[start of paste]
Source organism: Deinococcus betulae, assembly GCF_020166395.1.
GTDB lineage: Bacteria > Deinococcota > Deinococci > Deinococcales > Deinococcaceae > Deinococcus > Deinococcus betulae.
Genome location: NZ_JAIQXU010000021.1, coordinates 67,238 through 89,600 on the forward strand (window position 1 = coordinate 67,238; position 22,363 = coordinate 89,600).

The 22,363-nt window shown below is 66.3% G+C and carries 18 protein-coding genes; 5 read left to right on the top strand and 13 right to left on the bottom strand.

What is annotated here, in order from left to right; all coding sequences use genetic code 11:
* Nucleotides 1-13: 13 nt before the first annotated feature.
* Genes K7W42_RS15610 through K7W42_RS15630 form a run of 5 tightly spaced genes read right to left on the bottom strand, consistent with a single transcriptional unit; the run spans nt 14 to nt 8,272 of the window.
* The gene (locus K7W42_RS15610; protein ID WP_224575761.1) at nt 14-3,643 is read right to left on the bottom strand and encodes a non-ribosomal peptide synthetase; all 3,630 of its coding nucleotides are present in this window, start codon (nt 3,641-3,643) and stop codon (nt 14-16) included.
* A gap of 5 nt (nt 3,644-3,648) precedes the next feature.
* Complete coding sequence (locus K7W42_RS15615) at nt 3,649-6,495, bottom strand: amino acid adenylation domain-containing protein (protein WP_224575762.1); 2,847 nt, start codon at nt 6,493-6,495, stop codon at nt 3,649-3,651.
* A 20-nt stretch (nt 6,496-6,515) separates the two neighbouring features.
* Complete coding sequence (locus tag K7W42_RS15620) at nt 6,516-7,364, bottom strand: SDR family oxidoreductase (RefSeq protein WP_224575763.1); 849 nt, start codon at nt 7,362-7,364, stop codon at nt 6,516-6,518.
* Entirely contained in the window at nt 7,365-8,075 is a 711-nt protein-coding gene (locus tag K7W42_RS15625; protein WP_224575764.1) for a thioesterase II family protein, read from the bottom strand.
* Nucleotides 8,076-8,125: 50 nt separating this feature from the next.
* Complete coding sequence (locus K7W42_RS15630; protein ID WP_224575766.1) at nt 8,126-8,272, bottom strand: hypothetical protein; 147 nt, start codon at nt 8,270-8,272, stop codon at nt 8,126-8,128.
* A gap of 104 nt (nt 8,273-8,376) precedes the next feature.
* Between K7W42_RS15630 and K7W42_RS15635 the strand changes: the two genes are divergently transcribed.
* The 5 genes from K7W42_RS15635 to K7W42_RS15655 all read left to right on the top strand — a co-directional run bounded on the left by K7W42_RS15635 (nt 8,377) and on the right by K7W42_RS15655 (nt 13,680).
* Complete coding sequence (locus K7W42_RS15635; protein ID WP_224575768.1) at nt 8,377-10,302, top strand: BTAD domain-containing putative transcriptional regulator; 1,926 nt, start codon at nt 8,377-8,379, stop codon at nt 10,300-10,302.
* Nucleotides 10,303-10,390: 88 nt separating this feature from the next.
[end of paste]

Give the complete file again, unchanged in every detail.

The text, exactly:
Source organism: Deinococcus betulae, assembly GCF_020166395.1.
GTDB lineage: Bacteria > Deinococcota > Deinococci > Deinococcales > Deinococcaceae > Deinococcus > Deinococcus betulae.
Genome location: NZ_JAIQXU010000021.1, coordinates 67,238 through 89,600 on the forward strand (window position 1 = coordinate 67,238; position 22,363 = coordinate 89,600).

The 22,363-nt window shown below is 66.3% G+C and carries 18 protein-coding genes; 5 read left to right on the top strand and 13 right to left on the bottom strand.

What is annotated here, in order from left to right; all coding sequences use genetic code 11:
* Nucleotides 1-13: 13 nt before the first annotated feature.
* Genes K7W42_RS15610 through K7W42_RS15630 form a run of 5 tightly spaced genes read right to left on the bottom strand, consistent with a single transcriptional unit; the run spans nt 14 to nt 8,272 of the window.
* The gene (locus K7W42_RS15610; protein ID WP_224575761.1) at nt 14-3,643 is read right to left on the bottom strand and encodes a non-ribosomal peptide synthetase; all 3,630 of its coding nucleotides are present in this window, start codon (nt 3,641-3,643) and stop codon (nt 14-16) included.
* A gap of 5 nt (nt 3,644-3,648) precedes the next feature.
* Complete coding sequence (locus K7W42_RS15615) at nt 3,649-6,495, bottom strand: amino acid adenylation domain-containing protein (protein WP_224575762.1); 2,847 nt, start codon at nt 6,493-6,495, stop codon at nt 3,649-3,651.
* A 20-nt stretch (nt 6,496-6,515) separates the two neighbouring features.
* Complete coding sequence (locus tag K7W42_RS15620) at nt 6,516-7,364, bottom strand: SDR family oxidoreductase (RefSeq protein WP_224575763.1); 849 nt, start codon at nt 7,362-7,364, stop codon at nt 6,516-6,518.
* Entirely contained in the window at nt 7,365-8,075 is a 711-nt protein-coding gene (locus tag K7W42_RS15625; protein WP_224575764.1) for a thioesterase II family protein, read from the bottom strand.
* Nucleotides 8,076-8,125: 50 nt separating this feature from the next.
* Complete coding sequence (locus K7W42_RS15630; protein ID WP_224575766.1) at nt 8,126-8,272, bottom strand: hypothetical protein; 147 nt, start codon at nt 8,270-8,272, stop codon at nt 8,126-8,128.
* A gap of 104 nt (nt 8,273-8,376) precedes the next feature.
* Between K7W42_RS15630 and K7W42_RS15635 the strand changes: the two genes are divergently transcribed.
* The 5 genes from K7W42_RS15635 to K7W42_RS15655 all read left to right on the top strand — a co-directional run bounded on the left by K7W42_RS15635 (nt 8,377) and on the right by K7W42_RS15655 (nt 13,680).
* Complete coding sequence (locus K7W42_RS15635; protein ID WP_224575768.1) at nt 8,377-10,302, top strand: BTAD domain-containing putative transcriptional regulator; 1,926 nt, start codon at nt 8,377-8,379, stop codon at nt 10,300-10,302.
* Nucleotides 10,303-10,390: 88 nt separating this feature from the next.